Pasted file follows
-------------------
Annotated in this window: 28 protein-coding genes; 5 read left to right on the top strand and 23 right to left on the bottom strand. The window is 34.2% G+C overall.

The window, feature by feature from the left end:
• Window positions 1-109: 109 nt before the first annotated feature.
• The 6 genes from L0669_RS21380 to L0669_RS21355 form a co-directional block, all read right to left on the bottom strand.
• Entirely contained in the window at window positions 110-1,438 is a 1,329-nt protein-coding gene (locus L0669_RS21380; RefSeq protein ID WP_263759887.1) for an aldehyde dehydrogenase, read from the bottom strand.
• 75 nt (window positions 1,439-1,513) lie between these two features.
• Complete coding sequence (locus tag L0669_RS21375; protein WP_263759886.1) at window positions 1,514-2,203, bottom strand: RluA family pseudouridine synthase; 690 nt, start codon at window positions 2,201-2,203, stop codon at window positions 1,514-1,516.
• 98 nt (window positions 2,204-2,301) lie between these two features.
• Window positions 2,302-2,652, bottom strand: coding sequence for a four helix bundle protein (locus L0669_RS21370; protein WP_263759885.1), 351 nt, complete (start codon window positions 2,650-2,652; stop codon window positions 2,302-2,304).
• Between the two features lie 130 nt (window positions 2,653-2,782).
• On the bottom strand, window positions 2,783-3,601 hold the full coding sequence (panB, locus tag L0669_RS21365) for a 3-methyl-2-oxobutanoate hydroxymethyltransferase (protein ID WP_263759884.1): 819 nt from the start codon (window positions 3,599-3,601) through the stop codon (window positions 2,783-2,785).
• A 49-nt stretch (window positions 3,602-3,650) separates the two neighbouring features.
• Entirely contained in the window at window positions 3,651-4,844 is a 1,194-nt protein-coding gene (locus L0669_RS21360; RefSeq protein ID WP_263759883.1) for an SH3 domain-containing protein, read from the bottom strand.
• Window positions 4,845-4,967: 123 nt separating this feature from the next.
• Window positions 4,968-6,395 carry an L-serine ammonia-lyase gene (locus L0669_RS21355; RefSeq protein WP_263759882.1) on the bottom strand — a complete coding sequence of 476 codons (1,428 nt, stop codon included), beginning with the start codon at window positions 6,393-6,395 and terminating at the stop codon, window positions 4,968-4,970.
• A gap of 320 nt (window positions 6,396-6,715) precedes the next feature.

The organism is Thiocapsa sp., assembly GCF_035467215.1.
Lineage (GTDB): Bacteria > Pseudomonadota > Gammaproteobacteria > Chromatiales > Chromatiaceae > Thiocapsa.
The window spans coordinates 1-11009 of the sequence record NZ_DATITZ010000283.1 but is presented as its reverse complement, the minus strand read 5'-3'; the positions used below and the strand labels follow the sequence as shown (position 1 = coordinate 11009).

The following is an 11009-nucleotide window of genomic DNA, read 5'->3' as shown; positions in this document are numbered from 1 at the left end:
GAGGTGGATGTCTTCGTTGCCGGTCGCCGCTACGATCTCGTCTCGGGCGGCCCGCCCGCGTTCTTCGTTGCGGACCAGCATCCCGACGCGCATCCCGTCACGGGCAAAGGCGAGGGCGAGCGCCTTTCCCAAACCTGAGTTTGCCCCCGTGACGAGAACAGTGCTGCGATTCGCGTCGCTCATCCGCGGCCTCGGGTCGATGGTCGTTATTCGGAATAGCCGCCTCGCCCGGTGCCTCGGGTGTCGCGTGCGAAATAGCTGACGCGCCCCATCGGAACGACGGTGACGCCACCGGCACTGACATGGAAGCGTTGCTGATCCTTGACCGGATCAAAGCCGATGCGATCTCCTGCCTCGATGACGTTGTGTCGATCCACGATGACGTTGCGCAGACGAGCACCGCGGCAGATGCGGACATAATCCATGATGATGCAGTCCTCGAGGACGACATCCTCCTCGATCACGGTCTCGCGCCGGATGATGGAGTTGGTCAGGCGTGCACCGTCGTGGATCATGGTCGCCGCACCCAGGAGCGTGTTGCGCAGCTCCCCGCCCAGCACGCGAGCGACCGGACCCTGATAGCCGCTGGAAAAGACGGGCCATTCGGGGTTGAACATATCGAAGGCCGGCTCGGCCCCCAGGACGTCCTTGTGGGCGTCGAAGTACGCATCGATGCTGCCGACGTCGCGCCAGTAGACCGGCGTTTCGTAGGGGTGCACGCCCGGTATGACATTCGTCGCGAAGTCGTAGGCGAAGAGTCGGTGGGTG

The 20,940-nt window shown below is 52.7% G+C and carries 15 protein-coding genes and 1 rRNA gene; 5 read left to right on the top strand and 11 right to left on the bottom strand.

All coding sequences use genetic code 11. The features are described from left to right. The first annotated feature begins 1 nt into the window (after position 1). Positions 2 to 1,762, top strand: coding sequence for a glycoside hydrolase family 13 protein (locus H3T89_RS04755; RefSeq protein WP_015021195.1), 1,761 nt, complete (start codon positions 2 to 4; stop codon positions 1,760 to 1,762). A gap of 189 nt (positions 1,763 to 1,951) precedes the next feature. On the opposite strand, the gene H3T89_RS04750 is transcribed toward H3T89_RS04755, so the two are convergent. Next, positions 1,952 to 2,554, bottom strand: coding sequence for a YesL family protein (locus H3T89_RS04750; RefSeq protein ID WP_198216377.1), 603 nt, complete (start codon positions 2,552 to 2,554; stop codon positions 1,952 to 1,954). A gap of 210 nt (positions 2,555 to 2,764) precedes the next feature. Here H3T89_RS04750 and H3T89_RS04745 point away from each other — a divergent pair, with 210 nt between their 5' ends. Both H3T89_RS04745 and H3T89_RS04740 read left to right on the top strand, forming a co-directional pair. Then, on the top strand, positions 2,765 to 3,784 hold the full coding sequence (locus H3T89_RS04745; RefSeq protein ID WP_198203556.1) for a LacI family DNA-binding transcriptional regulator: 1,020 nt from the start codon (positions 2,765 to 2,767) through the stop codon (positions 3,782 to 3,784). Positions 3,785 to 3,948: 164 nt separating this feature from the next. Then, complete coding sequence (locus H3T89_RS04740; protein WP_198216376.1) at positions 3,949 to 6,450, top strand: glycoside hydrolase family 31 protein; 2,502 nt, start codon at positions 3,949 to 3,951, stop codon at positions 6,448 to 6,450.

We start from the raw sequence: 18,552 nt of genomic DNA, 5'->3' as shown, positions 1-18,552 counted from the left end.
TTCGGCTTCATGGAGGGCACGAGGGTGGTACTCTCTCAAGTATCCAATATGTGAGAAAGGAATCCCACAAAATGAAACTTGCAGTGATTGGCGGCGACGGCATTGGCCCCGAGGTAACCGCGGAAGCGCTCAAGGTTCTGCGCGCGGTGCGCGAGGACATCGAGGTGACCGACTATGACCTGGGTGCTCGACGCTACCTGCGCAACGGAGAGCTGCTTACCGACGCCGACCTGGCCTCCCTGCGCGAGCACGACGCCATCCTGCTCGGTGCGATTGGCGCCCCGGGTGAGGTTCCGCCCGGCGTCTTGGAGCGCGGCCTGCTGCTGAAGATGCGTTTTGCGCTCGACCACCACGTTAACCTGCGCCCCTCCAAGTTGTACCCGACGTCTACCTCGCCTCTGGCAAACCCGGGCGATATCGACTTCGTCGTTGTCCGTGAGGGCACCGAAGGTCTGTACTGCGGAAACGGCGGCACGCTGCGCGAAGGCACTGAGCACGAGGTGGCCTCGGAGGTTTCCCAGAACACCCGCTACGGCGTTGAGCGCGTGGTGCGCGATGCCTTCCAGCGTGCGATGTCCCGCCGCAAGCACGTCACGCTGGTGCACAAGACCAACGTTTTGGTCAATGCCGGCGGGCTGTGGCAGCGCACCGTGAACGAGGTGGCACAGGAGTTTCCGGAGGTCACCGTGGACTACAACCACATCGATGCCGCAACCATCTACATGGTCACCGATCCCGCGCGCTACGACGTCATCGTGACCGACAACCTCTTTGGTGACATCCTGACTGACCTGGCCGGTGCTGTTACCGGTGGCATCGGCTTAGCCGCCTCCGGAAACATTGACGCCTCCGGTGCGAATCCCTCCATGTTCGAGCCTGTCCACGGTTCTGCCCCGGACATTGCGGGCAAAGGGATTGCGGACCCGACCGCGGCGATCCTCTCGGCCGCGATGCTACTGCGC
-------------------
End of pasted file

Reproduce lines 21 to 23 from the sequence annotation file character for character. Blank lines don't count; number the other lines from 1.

GAGGTGGATGTCTTCGTTGCCGGTCGCCGCTACGATCTCGTCTCGGGCGGCCCGCCCGCGTTCTTCGTTGCGGACCAGCATCCCGACGCGCATCCCGTCACGGGCAAAGGCGAGGGCGAGCGCCTTTCCCAAACCTGAGTTTGCCCCCGTGACGAGAACAGTGCTGCGATTCGCGTCGCTCATCCGCGGCCTCGGGTCGATGGTCGTTATTCGGAATAGCCGCCTCGCCCGGTGCCTCGGGTGTCGCGTGCGAAATAGCTGACGCGCCCCATCGGAACGACGGTGACGCCACCGGCACTGACATGGAAGCGTTGCTGATCCTTGACCGGATCAAAGCCGATGCGATCTCCTGCCTCGATGACGTTGTGTCGATCCACGATGACGTTGCGCAGACGAGCACCGCGGCAGATGCGGACATAATCCATGATGATGCAGTCCTCGAGGACGACATCCTCCTCGATCACGGTCTCGCGCCGGATGATGGAGTTGGTCAGGCGTGCACCGTCGTGGATCATGGTCGCCGCACCCAGGAGCGTGTTGCGCAGCTCCCCGCCCAGCACGCGAGCGACCGGACCCTGATAGCCGCTGGAAAAGACGGGCCATTCGGGGTTGAACATATCGAAGGCCGGCTCGGCCCCCAGGACGTCCTTGTGGGCGTCGAAGTACGCATCGATGCTGCCGACGTCGCGCCAGTAGACCGGCGTTTCGTAGGGGTGCACGCCCGGTATGACATTCGTCGCGAAGTCGTAGGCGAAGAGTCGGTGGGTG

The 20,940-nt window shown below is 52.7% G+C and carries 15 protein-coding genes and 1 rRNA gene; 5 read left to right on the top strand and 11 right to left on the bottom strand.

All coding sequences use genetic code 11. The features are described from left to right. The first annotated feature begins 1 nt into the window (after position 1). Positions 2 to 1,762, top strand: coding sequence for a glycoside hydrolase family 13 protein (locus H3T89_RS04755; RefSeq protein WP_015021195.1), 1,761 nt, complete (start codon positions 2 to 4; stop codon positions 1,760 to 1,762). A gap of 189 nt (positions 1,763 to 1,951) precedes the next feature. On the opposite strand, the gene H3T89_RS04750 is transcribed toward H3T89_RS04755, so the two are convergent. Next, positions 1,952 to 2,554, bottom strand: coding sequence for a YesL family protein (locus H3T89_RS04750; RefSeq protein ID WP_198216377.1), 603 nt, complete (start codon positions 2,552 to 2,554; stop codon positions 1,952 to 1,954). A gap of 210 nt (positions 2,555 to 2,764) precedes the next feature. Here H3T89_RS04750 and H3T89_RS04745 point away from each other — a divergent pair, with 210 nt between their 5' ends. Both H3T89_RS04745 and H3T89_RS04740 read left to right on the top strand, forming a co-directional pair. Then, on the top strand, positions 2,765 to 3,784 hold the full coding sequence (locus H3T89_RS04745; RefSeq protein ID WP_198203556.1) for a LacI family DNA-binding transcriptional regulator: 1,020 nt from the start codon (positions 2,765 to 2,767) through the stop codon (positions 3,782 to 3,784). Positions 3,785 to 3,948: 164 nt separating this feature from the next. Then, complete coding sequence (locus H3T89_RS04740; protein WP_198216376.1) at positions 3,949 to 6,450, top strand: glycoside hydrolase family 31 protein; 2,502 nt, start codon at positions 3,949 to 3,951, stop codon at positions 6,448 to 6,450.